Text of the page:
6 Strategies to Help Women Stop Insomnia

June 01, 2016 2:00 PM

Can’t sleep? Try these tips to fit in your forty winks.

Women are twice as likely to report insomnia as men. Their propensity for this sleep condition may be related to a number of factors, but hormones may be one cause. Sleep issues become more common in girls at puberty, when hormones kick in, and can continue throughout their lifetimes.

But there are things women — or anyone — can do to combat insomnia.

  • Create boundaries. Work on separating the day from the night. Create a “buffer” between daytime activities (e.g., work, childcare, etc.) and sleep. This means creating a wind-down period, or a time in the evening, about an hour before bed, when you disengage from the day and don’t work on any projects. Don’t finish up the load of laundry or pack lunches during this time. Think of it as your time to get ready for sleep.

  • Calm down in dimly lit conditions. Relaxing for the night should be done in dimly lit conditions, preferably without light from a television or electronics. Try not to engage in anything too stimulating (e.g., don’t exercise). Read a book or listen to calming music.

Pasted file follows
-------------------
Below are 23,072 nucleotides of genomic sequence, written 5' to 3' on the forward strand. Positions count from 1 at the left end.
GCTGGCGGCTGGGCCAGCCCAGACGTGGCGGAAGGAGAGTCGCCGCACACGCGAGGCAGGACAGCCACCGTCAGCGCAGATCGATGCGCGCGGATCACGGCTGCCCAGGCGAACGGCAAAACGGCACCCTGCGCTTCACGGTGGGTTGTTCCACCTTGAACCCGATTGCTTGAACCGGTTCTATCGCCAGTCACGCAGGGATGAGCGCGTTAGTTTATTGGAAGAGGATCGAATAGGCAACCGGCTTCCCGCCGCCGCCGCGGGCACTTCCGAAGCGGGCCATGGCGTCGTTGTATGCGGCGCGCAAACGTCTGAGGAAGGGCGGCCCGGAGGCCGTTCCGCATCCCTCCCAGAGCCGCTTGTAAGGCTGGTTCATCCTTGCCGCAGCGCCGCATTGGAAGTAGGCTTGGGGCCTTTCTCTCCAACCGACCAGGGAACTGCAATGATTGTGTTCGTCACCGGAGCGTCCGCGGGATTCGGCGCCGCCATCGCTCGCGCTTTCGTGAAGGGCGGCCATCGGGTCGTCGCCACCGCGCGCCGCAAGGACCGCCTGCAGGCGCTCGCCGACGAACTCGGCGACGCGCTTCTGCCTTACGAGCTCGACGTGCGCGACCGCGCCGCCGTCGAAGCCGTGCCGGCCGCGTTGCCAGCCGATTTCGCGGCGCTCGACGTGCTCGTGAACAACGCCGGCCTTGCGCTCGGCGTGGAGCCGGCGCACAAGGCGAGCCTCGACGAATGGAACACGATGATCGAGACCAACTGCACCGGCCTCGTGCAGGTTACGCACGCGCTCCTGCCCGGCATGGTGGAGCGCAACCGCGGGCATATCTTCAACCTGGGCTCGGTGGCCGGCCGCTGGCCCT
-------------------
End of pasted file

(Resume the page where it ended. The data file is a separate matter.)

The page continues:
• Don’t use substances like caffeine, alcohol or tobacco before bed. Instead of relaxing you, these will actually stimulate you, making it more difficult for you to sleep.

  • Don’t ruminate. If you go through your day always being attentive to everything and everybody, take a designated period each day or early evening to write down your concerns or worries, and come up with the next steps or solutions. That way, you’re not saving all your thinking — and worrying — for the nighttime.  

  • Check for mood disorders. Sometimes sleep can be the first symptom of a mood problem. You may have trouble falling asleep because of anxiety, or have trouble staying asleep or waking up too early because of depression.

  • Consult an expert. If your insomnia persists, talk with your physician or obtain a referral to a sleep specialist.

When to seek help

Insomnia is very common. It’s typical to have a few bad nights of sleep here or there; this type of insomnia usually goes away when the stressor goes away, or when you get used to a new environment.

But if you’ve had difficulty sleeping or staying asleep at least three nights a week for three months or more, you should consult a physician or sleep specialist. If insomnia is interfering with your daytime functioning, you need expert help.